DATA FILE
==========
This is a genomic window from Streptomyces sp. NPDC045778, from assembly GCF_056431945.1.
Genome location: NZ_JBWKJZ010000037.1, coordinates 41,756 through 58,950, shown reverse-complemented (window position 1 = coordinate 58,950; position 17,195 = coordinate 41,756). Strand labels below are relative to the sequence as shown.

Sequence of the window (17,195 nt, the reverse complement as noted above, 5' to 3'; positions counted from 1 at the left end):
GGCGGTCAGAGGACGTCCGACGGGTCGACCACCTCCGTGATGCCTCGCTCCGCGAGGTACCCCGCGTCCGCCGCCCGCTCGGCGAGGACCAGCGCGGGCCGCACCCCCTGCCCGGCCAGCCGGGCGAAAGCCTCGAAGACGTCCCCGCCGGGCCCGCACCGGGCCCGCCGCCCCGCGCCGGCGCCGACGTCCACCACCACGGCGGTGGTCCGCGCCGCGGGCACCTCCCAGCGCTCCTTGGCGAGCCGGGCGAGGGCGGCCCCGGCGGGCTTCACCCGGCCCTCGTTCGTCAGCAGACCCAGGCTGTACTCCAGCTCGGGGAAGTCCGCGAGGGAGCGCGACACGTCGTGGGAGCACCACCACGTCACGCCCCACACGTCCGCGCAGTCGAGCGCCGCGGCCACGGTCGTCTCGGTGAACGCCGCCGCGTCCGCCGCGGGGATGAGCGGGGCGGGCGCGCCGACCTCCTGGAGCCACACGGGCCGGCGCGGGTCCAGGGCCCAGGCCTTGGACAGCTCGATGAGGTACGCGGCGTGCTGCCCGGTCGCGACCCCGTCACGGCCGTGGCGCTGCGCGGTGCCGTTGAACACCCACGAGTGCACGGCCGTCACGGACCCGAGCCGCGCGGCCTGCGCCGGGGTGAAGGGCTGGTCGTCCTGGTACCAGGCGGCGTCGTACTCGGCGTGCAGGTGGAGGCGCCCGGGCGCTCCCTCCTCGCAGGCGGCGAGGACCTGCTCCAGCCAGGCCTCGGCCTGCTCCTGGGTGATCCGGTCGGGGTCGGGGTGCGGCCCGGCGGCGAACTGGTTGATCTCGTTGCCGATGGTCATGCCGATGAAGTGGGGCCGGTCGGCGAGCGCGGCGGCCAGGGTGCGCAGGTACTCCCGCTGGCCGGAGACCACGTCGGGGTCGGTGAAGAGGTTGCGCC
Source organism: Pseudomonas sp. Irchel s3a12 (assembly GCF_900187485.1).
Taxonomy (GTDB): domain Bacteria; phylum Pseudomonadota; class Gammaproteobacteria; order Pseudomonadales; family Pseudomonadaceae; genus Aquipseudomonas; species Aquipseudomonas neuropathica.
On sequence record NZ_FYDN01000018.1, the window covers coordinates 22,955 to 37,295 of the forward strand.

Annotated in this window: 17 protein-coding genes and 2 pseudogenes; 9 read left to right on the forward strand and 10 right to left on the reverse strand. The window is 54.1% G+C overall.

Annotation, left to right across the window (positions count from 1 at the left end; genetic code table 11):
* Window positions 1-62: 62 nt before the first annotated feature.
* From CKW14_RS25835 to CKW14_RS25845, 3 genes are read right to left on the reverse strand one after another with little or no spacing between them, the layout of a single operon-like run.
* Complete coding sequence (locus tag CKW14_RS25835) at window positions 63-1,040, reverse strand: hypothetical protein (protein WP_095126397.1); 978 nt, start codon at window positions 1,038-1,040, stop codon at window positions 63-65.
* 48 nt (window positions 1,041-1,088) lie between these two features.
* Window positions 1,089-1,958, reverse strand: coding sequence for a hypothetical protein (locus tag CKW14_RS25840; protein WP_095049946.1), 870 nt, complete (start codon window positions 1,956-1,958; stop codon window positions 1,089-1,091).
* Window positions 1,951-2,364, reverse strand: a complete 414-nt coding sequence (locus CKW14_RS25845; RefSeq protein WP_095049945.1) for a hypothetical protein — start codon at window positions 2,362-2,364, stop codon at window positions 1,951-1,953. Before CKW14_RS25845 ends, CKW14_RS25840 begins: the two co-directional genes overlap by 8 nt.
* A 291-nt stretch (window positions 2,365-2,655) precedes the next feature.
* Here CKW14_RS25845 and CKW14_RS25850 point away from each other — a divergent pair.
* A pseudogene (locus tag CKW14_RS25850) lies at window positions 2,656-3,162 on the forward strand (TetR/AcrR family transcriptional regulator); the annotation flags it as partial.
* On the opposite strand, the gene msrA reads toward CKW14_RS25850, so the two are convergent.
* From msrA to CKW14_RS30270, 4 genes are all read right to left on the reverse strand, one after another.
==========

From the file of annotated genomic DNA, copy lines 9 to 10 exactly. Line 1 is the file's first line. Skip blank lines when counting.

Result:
Annotation, left to right across the window (positions count from 1 at the left end; genetic code table 11):
* Window positions 1-62: 62 nt before the first annotated feature.